Knowing that Wade was preparing to enter the nursing home, she hoped Kelly and Charles could move into his old apartment in the Graham. Gillian contacted house manager Bailey, who watches over the Graham for Child and Family Services, which has run the place for the last 3 years.

This plan, which seemed a good fit to Gillian, didn't immediately catch on at the Graham, where Wade's friends were determined to keep his apartment open for him as long as there was the remotest possibility that he might rally and come back home. That notion wasn't as farfetched as it might seem, since Wade was a "Lazarus" man who had come back from the lip of the grave countless times before. It was important for other reasons, as well.

"People with AIDS watch how others are treated when they are critically ill—you just can't detach yourself when you know the road you're traveling; they build up a network of people they know they can count on—agencies, friends, people like me. Subtly, they know who they can count on and who they can't. They're watching," says Tucker. "Jeff [Simmons] is to be listened to..."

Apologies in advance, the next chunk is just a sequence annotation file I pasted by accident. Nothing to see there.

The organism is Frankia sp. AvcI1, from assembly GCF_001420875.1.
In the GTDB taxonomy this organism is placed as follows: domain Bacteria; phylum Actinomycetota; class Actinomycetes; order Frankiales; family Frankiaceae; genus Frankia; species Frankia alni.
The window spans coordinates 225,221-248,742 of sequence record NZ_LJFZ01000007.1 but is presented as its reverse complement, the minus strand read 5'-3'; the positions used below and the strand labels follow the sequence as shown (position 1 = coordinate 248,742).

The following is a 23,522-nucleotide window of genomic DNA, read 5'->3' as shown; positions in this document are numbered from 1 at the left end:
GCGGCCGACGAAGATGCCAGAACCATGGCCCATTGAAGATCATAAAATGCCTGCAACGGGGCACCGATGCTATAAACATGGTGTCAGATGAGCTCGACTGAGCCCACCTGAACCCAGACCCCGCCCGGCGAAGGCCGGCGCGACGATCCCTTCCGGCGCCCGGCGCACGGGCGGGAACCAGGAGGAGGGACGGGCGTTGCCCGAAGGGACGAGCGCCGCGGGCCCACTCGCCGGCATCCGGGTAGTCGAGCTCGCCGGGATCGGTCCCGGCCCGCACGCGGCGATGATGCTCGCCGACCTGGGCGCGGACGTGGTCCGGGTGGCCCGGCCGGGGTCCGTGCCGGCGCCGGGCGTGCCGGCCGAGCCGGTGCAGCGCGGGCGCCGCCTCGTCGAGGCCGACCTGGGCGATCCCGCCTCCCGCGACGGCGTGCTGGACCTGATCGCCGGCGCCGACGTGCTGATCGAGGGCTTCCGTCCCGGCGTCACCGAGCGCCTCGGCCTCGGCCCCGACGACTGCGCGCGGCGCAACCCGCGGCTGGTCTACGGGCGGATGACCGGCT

Wade died May 31, the day his rent ran out, making the issue of his return moot, and Kelly and Charles were scheduled to interview later with Graham residents as part of their application process. They didn't qualify to live in the Goodman-Powell House, a South Knoxville residence for PWAs run by the Aids Housing Authority (a group which receives referrals from other AIDS organizations) or for KCDC housing.

A week after Wade's death, Kelly and Charles met with residents of the Graham. Wade's apartment was turning out to be much in demand, and it ultimately went to another applicant, a single man who had lived in the building before and had been approved by KCDC, which meant that the agency would pay his rent.

Bailey, who divides his work day between the Graham and Positively Living, had to deliver the verdict to Kelly and Charles, who had no place else to go.